Australia is bracing for the possibility of war on home soil for the first time in almost 80 years as defence spending is supercharged.
Prime Minister Scott Morrison has announced Australia will be acquiring long-range missiles that can hit a target 370km away, as part of a plan to spend $270billion on defence hardware during the coming decade.
A top military expert is warning a war in the Asia-Pacific was likely within the next ten years, as China became increasingly aggressive.
As recently as 2013, Australia’s defence spending as a proportion of the economy was the lowest it had been since 1938 – before the onset of World War II.
In a post-pandemic world of the 2020s, Mr Morrison hinted the likelihood of a hot war on Australian soil was the greatest since the 1940s, when the Japanese bombed Darwin and sent midget submarines into Sydney Harbour.
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Australia is bracing for the possibility of war on home soil for the first time in 80 years as it supercharges defence spending. Prime Minister Scott Morrison has announced Australia will be acquiring long-range missiles that can hit a target 370km away, as part of a plan to spend $270billion on defence hardware and cyber security during the coming decade. Pictured is a Long Range Anti-Ship Missile
‘Even as we stare down the COVID pandemic at home, we need to also prepare for a post COVID world that is poorer, more dangerous and more disorderly,’ he told the Australian Defence Force Academy in Canberra on Wednesday.
‘The only time Australia has faced an existential threat was when the global and regional order collapsed in the 1930s and 1940s.
‘Now we must face the reality that we have moved into a new and less benign strategic era – one in which the institutions and patterns of cooperation that have benefited our prosperity and security for decades are under increasing strain.’
The Australian Strategic Policy Institute’s director of defence, strategy and national security Michael Shoebridge said China under President Xi Jinping was increasingly aggressive – making a war in the Asia-Pacific more likely within the next decade.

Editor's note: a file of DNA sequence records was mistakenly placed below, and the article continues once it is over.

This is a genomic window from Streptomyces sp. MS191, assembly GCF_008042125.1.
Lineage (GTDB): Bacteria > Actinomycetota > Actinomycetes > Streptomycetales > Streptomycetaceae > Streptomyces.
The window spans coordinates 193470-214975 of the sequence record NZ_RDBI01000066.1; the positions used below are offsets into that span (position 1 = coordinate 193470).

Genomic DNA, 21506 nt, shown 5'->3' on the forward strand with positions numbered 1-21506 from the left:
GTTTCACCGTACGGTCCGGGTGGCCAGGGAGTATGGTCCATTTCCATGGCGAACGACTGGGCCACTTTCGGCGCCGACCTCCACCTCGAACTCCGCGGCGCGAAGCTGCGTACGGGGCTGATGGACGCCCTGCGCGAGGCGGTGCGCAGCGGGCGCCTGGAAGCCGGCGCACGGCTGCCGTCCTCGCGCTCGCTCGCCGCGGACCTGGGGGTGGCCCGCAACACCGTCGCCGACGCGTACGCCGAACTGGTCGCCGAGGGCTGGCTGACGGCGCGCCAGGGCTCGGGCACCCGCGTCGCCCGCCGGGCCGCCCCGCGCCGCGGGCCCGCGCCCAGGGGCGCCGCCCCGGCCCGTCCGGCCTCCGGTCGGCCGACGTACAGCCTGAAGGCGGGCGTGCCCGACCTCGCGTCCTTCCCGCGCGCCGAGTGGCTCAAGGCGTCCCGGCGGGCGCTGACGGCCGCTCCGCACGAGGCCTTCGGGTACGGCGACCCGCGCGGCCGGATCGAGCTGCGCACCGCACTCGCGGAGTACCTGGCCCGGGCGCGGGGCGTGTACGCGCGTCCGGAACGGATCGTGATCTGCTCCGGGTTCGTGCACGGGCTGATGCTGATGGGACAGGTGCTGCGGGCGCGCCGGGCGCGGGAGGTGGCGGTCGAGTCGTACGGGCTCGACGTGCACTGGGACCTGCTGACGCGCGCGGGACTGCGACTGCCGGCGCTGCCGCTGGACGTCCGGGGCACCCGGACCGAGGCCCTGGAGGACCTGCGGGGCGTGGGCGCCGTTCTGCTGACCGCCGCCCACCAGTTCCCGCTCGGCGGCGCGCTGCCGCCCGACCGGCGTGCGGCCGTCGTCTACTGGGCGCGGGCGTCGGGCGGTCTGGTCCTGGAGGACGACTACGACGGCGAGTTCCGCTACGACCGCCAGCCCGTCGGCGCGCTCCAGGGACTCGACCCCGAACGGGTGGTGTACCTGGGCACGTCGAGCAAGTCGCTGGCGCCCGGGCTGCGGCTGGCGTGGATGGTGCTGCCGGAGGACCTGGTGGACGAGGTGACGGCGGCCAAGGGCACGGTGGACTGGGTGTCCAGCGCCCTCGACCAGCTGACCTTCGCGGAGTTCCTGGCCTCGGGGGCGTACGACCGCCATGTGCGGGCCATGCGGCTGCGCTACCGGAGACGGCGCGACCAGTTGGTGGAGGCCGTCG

‘The most obvious source of military conflict in our region is Beijing under Xi Jinping,’ he told Daily Mail Australia.
‘This all means that major military conflict in our region is now credible well within the “ten years warning time” that Australian strategy has been based on until now.’
A hot war in Asia would mark the biggest ideological conflict in Asia since the height of the Cold War.
Australia, under Robert Menzies, sent troops to the Korean War in 1950 and to the Vietnam War in 1962 in a bid to crush Communist forces and support the United States – Australia’s biggest defence ally since World War II.
In 2020, Mr Shoebridge said China was Australia’s biggest military threat, despite being Australia’s biggest trading partner, and the No.1 buyer of iron ore exports used to make steel.
‘This flows from the coercive, expansionist behaviour of the Chinese government,’ he said.
In a post-pandemic world of the 2020s, Mr Morrison hinted the likelihood of a hot war on Australian soil was the greatest since the 1940s, when the Japanese bombed Darwin (pictured in 1942) and sent midget submarines into Sydney Harbour
‘This is about Beijing’s covert, corrupting interference in Australian and other countries’ political systems and its industrial scale cyber hacking, as well as its aggressive use of its military and associated paramilitary forces, not just in the South China and East China Seas, but in Hong Kong, in Xinjiang and on the India-China border.’
China’s territorial claims over the South China Sea have heightened tensions with Vietnam and the Philippines, and are threatening to draw the US into a broader conflict.
Mr Morrison noted these tensions could potentially lead to war.
‘The Indo-Pacific is the epicentre of rising strategic competition,’ he said.
‘Our region will not only shape our future – increasingly it is the focus of the dominant global contest of our age.
‘Tensions over territorial claims are rising across the Indo-Pacific region – as we have seen recently on the disputed border between India and China, in the South China Sea, and in the East China Sea.
‘The risk of miscalculation – and even conflict – is heightening.’
In 2020, the Chinese Communist Party is increasingly showing its belligerent side. Australia’s biggest trading partner China, under Communist Party President Xi Jinping’s (pictured with Australian Prime Minister Scott Morrison) leadership, is increasingly aggressive in the Asia-Pacific region
China in the 21st century is seeking to overtake the US as the world’s biggest military superpower, and supplant its place as the No.1 global economy.
‘Relations between China and the United States are fractious as they compete for political, economic and technological supremacy,’ Mr Morrison said.
The Prime Minister, however, said they were far from the only nations that threatened global trade.
‘It’s not just China and the United States that will determine whether our region stays on the path of free and open trade, investment and cooperation that has underpinned its prosperity and stability,’ Mr Morrison said.
The COVID-19 pandemic has already stretched Australia’s finances, as business shutdowns threaten to spark the steepest economic downturn since the 1930s Great Depression.
Despite that, Mr Morrison has declared Australia’s defence spending will exceed two per cent of gross domestic product.